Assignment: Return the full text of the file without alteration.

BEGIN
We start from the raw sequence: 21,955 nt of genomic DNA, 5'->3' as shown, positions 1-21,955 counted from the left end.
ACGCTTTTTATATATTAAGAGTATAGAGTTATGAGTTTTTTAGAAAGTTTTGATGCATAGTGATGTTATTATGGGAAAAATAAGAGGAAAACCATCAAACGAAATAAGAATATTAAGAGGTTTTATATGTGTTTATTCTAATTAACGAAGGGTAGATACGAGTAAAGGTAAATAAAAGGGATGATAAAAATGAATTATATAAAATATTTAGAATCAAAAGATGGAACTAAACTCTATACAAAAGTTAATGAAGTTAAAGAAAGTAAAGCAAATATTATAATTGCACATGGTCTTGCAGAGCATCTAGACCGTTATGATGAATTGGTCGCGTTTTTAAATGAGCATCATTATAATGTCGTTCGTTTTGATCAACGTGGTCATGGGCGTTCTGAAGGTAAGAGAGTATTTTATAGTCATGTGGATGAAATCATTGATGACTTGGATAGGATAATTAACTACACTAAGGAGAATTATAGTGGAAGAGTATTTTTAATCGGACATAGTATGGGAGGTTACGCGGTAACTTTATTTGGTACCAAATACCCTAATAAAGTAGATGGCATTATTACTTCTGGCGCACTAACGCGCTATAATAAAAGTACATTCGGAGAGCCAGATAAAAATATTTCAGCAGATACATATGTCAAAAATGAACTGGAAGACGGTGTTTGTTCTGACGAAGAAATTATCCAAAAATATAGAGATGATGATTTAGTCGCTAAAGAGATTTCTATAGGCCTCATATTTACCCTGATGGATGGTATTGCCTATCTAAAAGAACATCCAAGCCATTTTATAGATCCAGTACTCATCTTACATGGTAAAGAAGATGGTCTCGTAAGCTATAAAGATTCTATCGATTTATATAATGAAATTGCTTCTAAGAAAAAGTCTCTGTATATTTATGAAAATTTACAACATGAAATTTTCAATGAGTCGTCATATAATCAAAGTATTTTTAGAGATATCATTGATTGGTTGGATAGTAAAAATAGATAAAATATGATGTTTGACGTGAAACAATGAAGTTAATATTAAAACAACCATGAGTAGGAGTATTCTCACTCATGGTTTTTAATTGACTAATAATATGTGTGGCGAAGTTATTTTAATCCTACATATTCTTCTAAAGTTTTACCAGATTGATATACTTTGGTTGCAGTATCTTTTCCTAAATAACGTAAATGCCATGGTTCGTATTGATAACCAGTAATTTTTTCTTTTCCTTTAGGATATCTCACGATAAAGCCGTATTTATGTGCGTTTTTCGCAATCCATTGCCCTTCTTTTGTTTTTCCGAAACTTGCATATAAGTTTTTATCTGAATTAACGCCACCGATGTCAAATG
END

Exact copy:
We start from the raw sequence: 21,955 nt of genomic DNA, 5'->3' as shown, positions 1-21,955 counted from the left end.
ACGCTTTTTATATATTAAGAGTATAGAGTTATGAGTTTTTTAGAAAGTTTTGATGCATAGTGATGTTATTATGGGAAAAATAAGAGGAAAACCATCAAACGAAATAAGAATATTAAGAGGTTTTATATGTGTTTATTCTAATTAACGAAGGGTAGATACGAGTAAAGGTAAATAAAAGGGATGATAAAAATGAATTATATAAAATATTTAGAATCAAAAGATGGAACTAAACTCTATACAAAAGTTAATGAAGTTAAAGAAAGTAAAGCAAATATTATAATTGCACATGGTCTTGCAGAGCATCTAGACCGTTATGATGAATTGGTCGCGTTTTTAAATGAGCATCATTATAATGTCGTTCGTTTTGATCAACGTGGTCATGGGCGTTCTGAAGGTAAGAGAGTATTTTATAGTCATGTGGATGAAATCATTGATGACTTGGATAGGATAATTAACTACACTAAGGAGAATTATAGTGGAAGAGTATTTTTAATCGGACATAGTATGGGAGGTTACGCGGTAACTTTATTTGGTACCAAATACCCTAATAAAGTAGATGGCATTATTACTTCTGGCGCACTAACGCGCTATAATAAAAGTACATTCGGAGAGCCAGATAAAAATATTTCAGCAGATACATATGTCAAAAATGAACTGGAAGACGGTGTTTGTTCTGACGAAGAAATTATCCAAAAATATAGAGATGATGATTTAGTCGCTAAAGAGATTTCTATAGGCCTCATATTTACCCTGATGGATGGTATTGCCTATCTAAAAGAACATCCAAGCCATTTTATAGATCCAGTACTCATCTTACATGGTAAAGAAGATGGTCTCGTAAGCTATAAAGATTCTATCGATTTATATAATGAAATTGCTTCTAAGAAAAAGTCTCTGTATATTTATGAAAATTTACAACATGAAATTTTCAATGAGTCGTCATATAATCAAAGTATTTTTAGAGATATCATTGATTGGTTGGATAGTAAAAATAGATAAAATATGATGTTTGACGTGAAACAATGAAGTTAATATTAAAACAACCATGAGTAGGAGTATTCTCACTCATGGTTTTTAATTGACTAATAATATGTGTGGCGAAGTTATTTTAATCCTACATATTCTTCTAAAGTTTTACCAGATTGATATACTTTGGTTGCAGTATCTTTTCCTAAATAACGTAAATGCCATGGTTCGTATTGATAACCAGTAATTTTTTCTTTTCCTTTAGGATATCTCACGATAAAGCCGTATTTATGTGCGTTTTTCGCAATCCATTGCCCTTCTTTTGTTTTTCCGAAACTTGCATATAAGTTTTTATCTGAATTAACGCCACCGATGTCAAATG